12-II.C. EMERGENCY TRANSFER LOCATIONS SFHA Policy The PHA shall have sole discretion in determining whether an emergency transfer shall be a temporary housing accommodation and whether the transfer is permanent.

12-II.D. EMERGENCY TRANSFER PLACEMENT SFHA Policy Emergency transfers have priority over all other transfers. Those approved for an emergency transfer shall be concurrently offered three units, if available, of suitable bedroom size at three different developments. The developments containing the units offered, shall be those with the most vacancies that meet the family’s bedroom requirements, except units within the development that the family currently occupies shall not be offered or counted as being offered. The family will have no more than three business days to inspect the units and accept an offer. Should the family fail to affirmatively accept one of the three offers, the Resident will be deemed to have rejected all offers and the PHA shall have no further obligation to offer additional units.

12-II.E. EMERGENCY CAUSED BY RESIDENT, HOUSEHOLD MEMBER, OR GUEST OF RESIDENT’S FAMILY If the PHA determines that the Resident, Household Member, or a guest of the Resident’s family created or caused the emergency, the Resident shall reimburse the PHA for any and all costs connected with the move.

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PART III: NON-EMERGENCY TRANSFERS 12-III.A. OVERVIEW HUD regulations regarding transfers are minimal, leaving it up to the PHA to develop reasonable transfer policies. SFHA Policy A non-emergency transfer is any transfer other than an emergency transfer, and which the Rental Agreement and this policy authorize. Such transfers are those: Required by the PHA to adjust unit occupancy in accordance with the PHA’s Occupancy Guidelines; Required due to an approved reasonable accommodation request; Required by the PHA due to proposed demolition, repair, alteration, rehabilitation or modernization of the unit; Otherwise required by law Requested by a Resident for employment reasons rationally related to the transfer and duly verified by the applicable Resident’s or Household Member’s employer; Requested by a Resident for verified medical reasons other than those subject to the PHA’s policies regarding reasonable accommodations;

12-III.B. PROCEDURE TO REQUEST A TRANSFER SFHA Policy All Resident requested transfers shall be in writing and submitted to the site management office on a designated form. The PHA will accept all Resident requested non-emergency transfer for placement on the appropriate transfer list. However, residents are not eligible for transfer during the initial term of a lease or while the Resident is under the threat of eviction or owes the PHA money. The Asset Management Director may waive the one year residency requirement to reduce vacancies. 12-III.C. NON-EMERGENCY TRANSFER OPTIONS SFHA Policy Transfers required by the PHA are mandatory for the tenant.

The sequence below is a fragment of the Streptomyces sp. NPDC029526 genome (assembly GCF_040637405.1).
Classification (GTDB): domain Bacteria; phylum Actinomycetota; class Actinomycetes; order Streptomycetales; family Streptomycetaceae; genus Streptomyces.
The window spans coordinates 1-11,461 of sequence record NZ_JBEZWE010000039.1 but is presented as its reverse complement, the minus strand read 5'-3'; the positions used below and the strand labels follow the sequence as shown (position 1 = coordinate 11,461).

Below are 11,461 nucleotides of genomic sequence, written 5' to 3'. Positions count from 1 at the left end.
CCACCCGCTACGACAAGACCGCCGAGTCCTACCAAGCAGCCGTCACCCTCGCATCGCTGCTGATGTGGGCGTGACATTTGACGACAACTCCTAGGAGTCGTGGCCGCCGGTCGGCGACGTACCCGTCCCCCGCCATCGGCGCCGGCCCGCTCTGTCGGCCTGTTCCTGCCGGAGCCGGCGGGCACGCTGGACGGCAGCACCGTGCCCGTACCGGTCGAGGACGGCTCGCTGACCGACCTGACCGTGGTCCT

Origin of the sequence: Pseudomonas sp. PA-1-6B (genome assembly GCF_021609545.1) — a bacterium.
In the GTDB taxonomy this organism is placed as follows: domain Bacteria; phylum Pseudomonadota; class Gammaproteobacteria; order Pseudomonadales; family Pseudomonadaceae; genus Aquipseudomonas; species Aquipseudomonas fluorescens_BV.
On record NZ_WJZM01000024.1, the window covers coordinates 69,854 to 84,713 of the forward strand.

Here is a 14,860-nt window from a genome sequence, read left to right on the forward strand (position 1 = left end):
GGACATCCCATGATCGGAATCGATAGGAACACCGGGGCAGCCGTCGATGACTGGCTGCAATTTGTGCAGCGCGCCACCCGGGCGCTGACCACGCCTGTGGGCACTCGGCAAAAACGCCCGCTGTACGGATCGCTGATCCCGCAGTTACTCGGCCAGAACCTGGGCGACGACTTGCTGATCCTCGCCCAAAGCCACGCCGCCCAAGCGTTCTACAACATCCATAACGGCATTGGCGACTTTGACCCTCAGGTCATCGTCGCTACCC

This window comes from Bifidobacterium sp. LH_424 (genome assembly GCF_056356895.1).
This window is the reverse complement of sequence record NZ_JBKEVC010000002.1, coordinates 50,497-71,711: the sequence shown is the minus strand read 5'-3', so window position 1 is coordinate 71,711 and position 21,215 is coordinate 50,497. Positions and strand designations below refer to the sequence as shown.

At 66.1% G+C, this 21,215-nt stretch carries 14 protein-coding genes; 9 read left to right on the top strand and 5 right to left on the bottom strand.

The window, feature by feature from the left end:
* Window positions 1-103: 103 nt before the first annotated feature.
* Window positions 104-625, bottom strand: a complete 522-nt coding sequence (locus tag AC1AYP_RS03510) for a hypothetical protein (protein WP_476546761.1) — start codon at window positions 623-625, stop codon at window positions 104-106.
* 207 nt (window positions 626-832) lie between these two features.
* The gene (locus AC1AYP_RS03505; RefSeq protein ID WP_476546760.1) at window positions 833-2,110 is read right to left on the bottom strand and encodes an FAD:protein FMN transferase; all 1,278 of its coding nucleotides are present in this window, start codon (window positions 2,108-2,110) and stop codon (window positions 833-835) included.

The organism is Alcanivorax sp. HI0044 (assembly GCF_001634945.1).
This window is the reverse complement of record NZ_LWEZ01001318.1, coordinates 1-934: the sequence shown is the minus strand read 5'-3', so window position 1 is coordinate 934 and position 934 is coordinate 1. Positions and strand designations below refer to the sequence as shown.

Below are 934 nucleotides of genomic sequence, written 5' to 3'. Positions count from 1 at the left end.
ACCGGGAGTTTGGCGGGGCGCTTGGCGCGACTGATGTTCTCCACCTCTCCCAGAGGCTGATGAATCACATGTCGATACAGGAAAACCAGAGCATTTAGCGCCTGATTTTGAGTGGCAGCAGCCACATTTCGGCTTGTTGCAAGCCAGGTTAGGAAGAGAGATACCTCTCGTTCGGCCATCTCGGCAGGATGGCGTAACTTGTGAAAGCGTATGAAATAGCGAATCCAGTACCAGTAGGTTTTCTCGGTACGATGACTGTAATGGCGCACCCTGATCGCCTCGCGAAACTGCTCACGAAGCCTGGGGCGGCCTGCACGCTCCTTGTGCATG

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All non-emergency transfers will be based on unit availability. Unless agreed to by the PHA in writing and at the time of the transfer, all non-emergency transfers shall be permanent. 12-IV.D. NON-EMERGENCY TRANSFER LIST PRIORITY AND PLACEMENT SFHA Policy Except as required or limited by law, the priority of transfers shall be: Those required as a result of demolition, disposition repair, alteration, rehabilitation or modernization of units and then by those requested to alleviate medical conditions.

Required transfer when a family is initially given an accessible unit, but does not require the accessible features, the PHA may require the family to agree to move to a nonaccessible unit when it becomes available [24 CFR 8.27(b)]. Required transfers shall have priority over requested transfers. Required transfers shall have precedence over new admissions. Required transfers shall be placed on the transfer list in order of the date and time that Management first determines the transfer is required. Resident requested transfers, which meet the prerequisite requirements, shall be placed on the transfer list in order of the date and time the PHA accepts the Resident’s requests. The transfer list shall be current at all times for requested and required transfers, except transfers adjusting occupancy which the PHA shall update at the time of the annual review or recertification.

12-IV.E. TRANSFER APPROVALS SFHA Policy Required Non-Emergency Transfers When the Resident reaches the top of a site transfer list, a vacancy exists at the site, and the site manager at the site where the unit exists determines that the PHA will fill such vacancy by transfer, that site manager shall offer to transfer the Resident to the unit. Should the Resident refuse to transfer, the PHA will seek to terminate the Resident’s tenancy in accordance with the Rental Agreement.